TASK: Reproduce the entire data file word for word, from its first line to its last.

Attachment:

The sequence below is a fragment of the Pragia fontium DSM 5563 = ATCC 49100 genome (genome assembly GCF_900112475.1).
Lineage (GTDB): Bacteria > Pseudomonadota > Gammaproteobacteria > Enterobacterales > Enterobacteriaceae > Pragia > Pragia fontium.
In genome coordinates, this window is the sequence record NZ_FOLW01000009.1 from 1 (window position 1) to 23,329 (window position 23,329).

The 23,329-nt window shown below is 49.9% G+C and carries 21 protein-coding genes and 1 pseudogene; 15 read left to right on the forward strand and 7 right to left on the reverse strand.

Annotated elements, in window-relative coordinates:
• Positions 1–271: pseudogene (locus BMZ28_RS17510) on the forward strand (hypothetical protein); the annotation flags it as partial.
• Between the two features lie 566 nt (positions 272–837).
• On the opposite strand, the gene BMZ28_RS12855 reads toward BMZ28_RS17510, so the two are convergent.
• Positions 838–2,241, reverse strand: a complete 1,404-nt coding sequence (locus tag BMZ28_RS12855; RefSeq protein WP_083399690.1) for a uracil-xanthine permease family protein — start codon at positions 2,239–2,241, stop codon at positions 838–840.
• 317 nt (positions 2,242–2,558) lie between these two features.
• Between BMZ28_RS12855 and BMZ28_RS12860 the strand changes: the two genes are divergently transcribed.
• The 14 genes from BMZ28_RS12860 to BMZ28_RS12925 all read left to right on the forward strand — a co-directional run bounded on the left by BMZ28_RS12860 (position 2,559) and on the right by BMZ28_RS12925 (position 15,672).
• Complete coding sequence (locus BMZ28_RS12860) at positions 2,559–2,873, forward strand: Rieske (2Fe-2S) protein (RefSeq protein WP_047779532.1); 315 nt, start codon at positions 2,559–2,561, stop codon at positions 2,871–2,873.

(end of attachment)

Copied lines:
The sequence below is a fragment of the Pragia fontium DSM 5563 = ATCC 49100 genome (genome assembly GCF_900112475.1).
Lineage (GTDB): Bacteria > Pseudomonadota > Gammaproteobacteria > Enterobacterales > Enterobacteriaceae > Pragia > Pragia fontium.
In genome coordinates, this window is the sequence record NZ_FOLW01000009.1 from 1 (window position 1) to 23,329 (window position 23,329).

The 23,329-nt window shown below is 49.9% G+C and carries 21 protein-coding genes and 1 pseudogene; 15 read left to right on the forward strand and 7 right to left on the reverse strand.

Annotated elements, in window-relative coordinates:
• Positions 1–271: pseudogene (locus BMZ28_RS17510) on the forward strand (hypothetical protein); the annotation flags it as partial.
• Between the two features lie 566 nt (positions 272–837).
• On the opposite strand, the gene BMZ28_RS12855 reads toward BMZ28_RS17510, so the two are convergent.
• Positions 838–2,241, reverse strand: a complete 1,404-nt coding sequence (locus tag BMZ28_RS12855; RefSeq protein WP_083399690.1) for a uracil-xanthine permease family protein — start codon at positions 2,239–2,241, stop codon at positions 838–840.
• 317 nt (positions 2,242–2,558) lie between these two features.
• Between BMZ28_RS12855 and BMZ28_RS12860 the strand changes: the two genes are divergently transcribed.
• The 14 genes from BMZ28_RS12860 to BMZ28_RS12925 all read left to right on the forward strand — a co-directional run bounded on the left by BMZ28_RS12860 (position 2,559) and on the right by BMZ28_RS12925 (position 15,672).
• Complete coding sequence (locus BMZ28_RS12860) at positions 2,559–2,873, forward strand: Rieske (2Fe-2S) protein (RefSeq protein WP_047779532.1); 315 nt, start codon at positions 2,559–2,561, stop codon at positions 2,871–2,873.